The banking industry faces a similar situation; Treasury Secretary Timothy Geithner has recently suggested some banking executives could suffer the same fate as Wagoner.

That may not come as welcome news for those of us who prefer less government intervention, but it also comes as no surprise. Why wouldn't people like to see Bank of America's (NYSE: BAC  ) Ken Lewis take a hike after the ill-conceived acquisition of Merrill Lynch? I'm pretty sure the same goes for the CEOs of Citigroup (NYSE: C  ) and AIG (NYSE: AIG  ) . All of these companies have repeatedly taken government aid, and there's been no sign of real progress. (Forget about fantasies about "operating profits.")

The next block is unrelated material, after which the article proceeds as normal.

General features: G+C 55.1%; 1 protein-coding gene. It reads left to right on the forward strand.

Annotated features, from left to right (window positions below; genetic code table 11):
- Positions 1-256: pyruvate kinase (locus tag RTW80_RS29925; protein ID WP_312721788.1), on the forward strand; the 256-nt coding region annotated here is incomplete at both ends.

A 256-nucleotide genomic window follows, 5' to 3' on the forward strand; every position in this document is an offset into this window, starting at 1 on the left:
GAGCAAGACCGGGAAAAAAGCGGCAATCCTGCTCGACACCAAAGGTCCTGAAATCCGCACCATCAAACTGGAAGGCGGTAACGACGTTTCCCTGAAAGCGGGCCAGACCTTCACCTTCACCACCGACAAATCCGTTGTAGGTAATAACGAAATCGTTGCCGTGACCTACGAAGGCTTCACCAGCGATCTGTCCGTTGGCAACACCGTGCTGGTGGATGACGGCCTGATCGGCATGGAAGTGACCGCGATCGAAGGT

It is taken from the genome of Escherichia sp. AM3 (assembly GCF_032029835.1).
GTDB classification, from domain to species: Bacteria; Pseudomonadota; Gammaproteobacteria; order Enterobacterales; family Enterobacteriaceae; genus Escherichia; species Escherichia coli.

Meanwhile, like it or not, government is taking the lead in shaking up some of these boards. It is drawing up a slate of new directors to propose at GM's next annual meeting, and the boards of Fannie Mae and Freddie Mac were disassembled after their takeover last year.

Chairman of the bored
Ineffectual boards are by no means uncommon. There are many reasons why this can happen. Sometimes it's just that too many board members are CEOs at other publicly traded companies, and are simply too busy to devote enough time to these ancillary duties. Directors can also become complacent due to ridiculously long tenure, and some are simply getting up there in age.

Some elements are more nefarious, though. "Interlocking" directors are particularly troubling. That's when people serve on one another's boards. That's a conflict of interest, and seems pretty sure to contribute to aspects like astronomically increasing executive pay.